Riley is G-R-E-A-T GREAT. She's smart and funny, and she's super hip when it comes to music. But in spite of the fact that she's the drummer in a band, i.e. a pretty cool chick, she's completely insecure when it comes to the male species. And that just makes her more lovable and charming, especially when berating herself for being awkward/weird/freakish in front of crushes. Take, for example, this internal monologue after Ted accepts a ride from her after school.

I've been in love with him for at least five months, but he doesn't talk to me often. His words are blue sky, cutting through the clouds of our previously uncommunicative ways.

"It's no problem. I drive this way anyway." It's scary how fast this flies out of me. Stop talking, Riley. "And I never mind driving. I love driving. Ever since I got my license, it's all, if I can get in the car and go, I totally will."

Why did I say that? It isn't even true! I neither love nor hate driving.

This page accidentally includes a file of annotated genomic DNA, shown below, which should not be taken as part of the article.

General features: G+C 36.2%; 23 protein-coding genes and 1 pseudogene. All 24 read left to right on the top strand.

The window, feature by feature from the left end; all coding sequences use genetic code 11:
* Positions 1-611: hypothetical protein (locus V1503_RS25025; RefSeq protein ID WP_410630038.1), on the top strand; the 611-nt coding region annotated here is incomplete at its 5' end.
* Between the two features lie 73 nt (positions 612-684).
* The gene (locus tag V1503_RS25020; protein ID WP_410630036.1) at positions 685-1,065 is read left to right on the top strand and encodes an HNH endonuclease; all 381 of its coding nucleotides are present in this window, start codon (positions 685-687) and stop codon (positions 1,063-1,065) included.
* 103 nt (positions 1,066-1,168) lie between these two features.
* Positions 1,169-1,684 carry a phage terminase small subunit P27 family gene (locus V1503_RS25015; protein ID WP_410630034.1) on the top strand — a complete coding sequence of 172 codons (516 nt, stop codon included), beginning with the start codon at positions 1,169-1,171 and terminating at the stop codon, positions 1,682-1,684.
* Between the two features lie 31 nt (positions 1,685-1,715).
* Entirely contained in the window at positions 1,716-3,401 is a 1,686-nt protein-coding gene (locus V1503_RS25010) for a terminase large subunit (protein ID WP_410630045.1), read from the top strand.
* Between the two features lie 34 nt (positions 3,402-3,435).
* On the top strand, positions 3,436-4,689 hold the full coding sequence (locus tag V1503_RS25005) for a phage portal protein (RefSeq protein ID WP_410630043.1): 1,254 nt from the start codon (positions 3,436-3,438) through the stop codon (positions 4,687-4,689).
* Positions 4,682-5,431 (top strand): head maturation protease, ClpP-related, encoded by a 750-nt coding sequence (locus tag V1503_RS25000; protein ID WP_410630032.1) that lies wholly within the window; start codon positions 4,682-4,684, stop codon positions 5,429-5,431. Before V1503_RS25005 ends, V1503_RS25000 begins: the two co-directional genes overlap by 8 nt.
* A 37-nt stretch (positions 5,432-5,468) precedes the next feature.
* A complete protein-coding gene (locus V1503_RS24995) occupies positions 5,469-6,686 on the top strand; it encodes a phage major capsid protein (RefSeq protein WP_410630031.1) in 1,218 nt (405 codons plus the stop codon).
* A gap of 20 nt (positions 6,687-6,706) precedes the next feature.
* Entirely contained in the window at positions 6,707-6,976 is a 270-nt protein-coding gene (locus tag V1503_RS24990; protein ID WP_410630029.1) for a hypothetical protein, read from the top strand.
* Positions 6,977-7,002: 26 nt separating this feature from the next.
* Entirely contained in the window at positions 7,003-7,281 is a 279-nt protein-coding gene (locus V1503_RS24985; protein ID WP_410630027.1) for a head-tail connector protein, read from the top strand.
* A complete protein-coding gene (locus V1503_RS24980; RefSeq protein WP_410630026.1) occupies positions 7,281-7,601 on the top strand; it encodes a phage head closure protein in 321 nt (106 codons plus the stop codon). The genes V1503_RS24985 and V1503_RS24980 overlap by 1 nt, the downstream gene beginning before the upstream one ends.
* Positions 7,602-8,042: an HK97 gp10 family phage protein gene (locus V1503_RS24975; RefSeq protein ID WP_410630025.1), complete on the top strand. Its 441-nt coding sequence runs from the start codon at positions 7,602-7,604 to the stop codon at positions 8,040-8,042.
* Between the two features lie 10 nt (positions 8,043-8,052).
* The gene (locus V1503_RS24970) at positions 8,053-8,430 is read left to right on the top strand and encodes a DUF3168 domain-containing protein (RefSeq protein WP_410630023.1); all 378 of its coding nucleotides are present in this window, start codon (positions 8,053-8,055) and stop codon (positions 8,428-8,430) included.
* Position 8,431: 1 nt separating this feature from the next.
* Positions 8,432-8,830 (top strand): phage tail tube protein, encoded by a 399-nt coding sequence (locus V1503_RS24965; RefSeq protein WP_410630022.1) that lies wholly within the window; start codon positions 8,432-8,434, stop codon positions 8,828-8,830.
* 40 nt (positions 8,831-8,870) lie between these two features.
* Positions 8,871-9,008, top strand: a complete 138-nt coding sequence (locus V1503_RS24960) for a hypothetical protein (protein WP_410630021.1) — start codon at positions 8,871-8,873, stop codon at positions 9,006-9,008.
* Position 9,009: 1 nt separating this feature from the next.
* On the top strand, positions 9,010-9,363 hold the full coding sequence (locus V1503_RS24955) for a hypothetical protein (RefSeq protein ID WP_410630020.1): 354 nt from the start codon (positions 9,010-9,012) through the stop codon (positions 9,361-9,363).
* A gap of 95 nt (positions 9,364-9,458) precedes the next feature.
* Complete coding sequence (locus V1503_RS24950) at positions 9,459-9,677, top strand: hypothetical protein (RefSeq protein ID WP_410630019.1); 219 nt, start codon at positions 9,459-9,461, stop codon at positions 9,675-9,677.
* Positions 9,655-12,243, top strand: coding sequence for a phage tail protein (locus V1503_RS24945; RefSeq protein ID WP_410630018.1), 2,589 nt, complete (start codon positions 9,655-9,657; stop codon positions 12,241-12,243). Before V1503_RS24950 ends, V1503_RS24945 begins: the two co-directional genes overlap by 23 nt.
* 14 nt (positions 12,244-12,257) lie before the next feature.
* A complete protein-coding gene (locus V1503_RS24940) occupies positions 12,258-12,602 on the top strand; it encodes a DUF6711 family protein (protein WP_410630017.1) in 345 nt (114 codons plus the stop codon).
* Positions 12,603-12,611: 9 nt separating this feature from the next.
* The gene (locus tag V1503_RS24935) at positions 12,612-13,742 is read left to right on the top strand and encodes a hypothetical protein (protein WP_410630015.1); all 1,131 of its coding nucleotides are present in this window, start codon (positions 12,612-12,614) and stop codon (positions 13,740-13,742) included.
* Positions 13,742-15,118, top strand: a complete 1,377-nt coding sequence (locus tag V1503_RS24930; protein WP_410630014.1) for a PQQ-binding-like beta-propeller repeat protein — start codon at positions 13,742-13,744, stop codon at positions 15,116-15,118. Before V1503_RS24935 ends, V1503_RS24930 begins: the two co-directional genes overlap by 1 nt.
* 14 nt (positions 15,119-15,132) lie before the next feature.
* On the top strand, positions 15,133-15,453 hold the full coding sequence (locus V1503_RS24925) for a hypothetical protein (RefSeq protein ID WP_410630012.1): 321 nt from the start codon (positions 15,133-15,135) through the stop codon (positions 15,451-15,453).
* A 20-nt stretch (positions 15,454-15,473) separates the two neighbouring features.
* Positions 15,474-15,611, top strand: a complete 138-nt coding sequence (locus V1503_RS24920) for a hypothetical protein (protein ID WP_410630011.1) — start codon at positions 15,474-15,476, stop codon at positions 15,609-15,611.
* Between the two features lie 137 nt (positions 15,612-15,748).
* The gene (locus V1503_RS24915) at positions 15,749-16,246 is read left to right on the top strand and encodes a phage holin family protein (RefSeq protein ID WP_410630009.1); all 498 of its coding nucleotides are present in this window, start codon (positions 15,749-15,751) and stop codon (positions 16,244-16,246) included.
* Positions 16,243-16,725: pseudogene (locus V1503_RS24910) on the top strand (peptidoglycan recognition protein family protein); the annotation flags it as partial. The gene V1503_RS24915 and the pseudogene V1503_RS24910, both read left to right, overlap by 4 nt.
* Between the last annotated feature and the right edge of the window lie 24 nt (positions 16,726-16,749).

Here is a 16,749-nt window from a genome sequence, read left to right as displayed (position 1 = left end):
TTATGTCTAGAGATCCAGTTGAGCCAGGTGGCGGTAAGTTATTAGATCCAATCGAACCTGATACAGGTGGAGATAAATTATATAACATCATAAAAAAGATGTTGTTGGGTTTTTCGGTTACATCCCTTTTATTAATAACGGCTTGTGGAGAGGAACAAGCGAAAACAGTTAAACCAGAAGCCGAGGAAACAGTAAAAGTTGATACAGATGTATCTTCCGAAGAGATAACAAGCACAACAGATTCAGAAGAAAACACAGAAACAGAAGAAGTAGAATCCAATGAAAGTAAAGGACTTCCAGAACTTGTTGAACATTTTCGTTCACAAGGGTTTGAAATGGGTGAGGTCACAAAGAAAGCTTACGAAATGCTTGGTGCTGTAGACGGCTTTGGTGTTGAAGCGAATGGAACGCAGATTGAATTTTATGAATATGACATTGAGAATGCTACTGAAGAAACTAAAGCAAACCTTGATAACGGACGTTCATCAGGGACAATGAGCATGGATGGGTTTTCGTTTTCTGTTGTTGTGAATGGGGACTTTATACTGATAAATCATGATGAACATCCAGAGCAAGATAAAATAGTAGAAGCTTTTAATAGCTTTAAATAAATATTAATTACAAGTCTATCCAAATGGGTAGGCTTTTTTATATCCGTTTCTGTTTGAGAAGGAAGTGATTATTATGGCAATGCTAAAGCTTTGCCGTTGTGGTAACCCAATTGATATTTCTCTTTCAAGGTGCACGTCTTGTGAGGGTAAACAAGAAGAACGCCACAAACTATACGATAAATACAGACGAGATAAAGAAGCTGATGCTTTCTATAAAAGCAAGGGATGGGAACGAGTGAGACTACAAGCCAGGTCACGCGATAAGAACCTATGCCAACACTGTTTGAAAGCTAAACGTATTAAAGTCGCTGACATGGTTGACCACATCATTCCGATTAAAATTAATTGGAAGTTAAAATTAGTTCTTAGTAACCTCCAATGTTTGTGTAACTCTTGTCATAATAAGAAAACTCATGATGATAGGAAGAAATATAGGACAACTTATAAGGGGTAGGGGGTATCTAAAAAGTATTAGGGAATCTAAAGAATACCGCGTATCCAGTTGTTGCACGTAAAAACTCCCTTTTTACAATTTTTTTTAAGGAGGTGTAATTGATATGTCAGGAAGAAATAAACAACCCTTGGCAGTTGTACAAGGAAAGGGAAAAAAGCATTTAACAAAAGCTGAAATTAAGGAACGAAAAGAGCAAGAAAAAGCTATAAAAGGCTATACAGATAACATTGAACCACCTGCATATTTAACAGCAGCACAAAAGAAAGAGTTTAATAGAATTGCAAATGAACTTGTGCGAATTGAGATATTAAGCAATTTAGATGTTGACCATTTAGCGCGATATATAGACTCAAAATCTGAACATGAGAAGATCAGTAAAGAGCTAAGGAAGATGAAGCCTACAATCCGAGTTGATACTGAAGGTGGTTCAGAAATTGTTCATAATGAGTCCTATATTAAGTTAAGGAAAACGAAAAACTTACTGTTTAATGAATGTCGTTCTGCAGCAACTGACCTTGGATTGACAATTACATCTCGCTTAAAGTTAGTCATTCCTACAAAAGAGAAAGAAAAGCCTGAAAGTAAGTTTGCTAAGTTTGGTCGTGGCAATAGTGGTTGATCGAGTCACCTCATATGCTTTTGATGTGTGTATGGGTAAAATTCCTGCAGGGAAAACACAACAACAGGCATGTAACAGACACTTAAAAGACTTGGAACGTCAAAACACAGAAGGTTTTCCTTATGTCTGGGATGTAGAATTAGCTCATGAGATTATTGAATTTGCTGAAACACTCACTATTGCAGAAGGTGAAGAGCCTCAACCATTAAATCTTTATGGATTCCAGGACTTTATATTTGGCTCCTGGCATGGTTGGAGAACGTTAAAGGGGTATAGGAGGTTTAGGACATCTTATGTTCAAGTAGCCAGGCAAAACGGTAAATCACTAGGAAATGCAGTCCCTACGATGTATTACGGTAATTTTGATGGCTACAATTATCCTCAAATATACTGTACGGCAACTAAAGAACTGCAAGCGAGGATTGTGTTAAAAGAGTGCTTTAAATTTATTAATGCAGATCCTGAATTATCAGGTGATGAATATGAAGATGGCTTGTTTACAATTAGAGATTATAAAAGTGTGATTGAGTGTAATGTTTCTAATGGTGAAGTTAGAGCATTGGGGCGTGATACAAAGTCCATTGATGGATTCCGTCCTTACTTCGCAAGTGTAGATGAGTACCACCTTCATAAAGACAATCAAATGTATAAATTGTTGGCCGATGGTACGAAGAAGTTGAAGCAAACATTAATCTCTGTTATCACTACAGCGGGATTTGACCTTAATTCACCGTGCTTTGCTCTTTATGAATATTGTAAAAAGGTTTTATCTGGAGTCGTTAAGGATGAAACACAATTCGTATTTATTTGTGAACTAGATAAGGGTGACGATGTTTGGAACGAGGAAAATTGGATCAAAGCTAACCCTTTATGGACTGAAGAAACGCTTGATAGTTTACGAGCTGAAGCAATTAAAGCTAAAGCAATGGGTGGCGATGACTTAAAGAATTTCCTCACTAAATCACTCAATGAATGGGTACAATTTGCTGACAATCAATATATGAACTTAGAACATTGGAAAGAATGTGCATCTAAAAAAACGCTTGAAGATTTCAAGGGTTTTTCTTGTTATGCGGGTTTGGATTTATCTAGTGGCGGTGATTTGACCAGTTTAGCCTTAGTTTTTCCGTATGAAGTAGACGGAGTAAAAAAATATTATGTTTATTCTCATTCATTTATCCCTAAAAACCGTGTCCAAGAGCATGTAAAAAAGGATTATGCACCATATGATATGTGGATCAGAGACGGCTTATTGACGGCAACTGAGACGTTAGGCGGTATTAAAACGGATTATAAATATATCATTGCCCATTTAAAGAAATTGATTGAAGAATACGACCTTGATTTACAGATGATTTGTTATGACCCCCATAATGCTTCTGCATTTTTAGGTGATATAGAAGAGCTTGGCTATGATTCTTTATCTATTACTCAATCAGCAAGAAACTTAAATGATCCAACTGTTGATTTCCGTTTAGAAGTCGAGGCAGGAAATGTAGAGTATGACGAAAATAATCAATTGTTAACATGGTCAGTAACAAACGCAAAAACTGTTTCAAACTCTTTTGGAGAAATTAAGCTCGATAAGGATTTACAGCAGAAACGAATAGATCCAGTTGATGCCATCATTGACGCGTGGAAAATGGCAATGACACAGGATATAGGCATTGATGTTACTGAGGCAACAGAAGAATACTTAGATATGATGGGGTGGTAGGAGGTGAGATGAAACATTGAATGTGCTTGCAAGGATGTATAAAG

This moment happens on the first page of the book. In other words, Riley and I became besties immediately. 

Swoonworthy Scale: 6

Ted Callahan is nerdy and sweet, so I can see why Stephanie Perkins, as quoted on the book cover, has a crush on him. He didn't really do it for me, but since the same cannot be said for Riley, I still felt the sparks when they landed. Amy Spalding is generous with the kissing, which I appreciate, but she is a little stingy on the details. Like, there's SEX in this book, you guys, but it's all doing, not showing. (See what I did there?)

There's two other dudes in the picture, both of whom are enticing, but my favorite boy is actually Reid, who has no interest in Riley (and vice versa). More on him below.

Talky Talk: LOL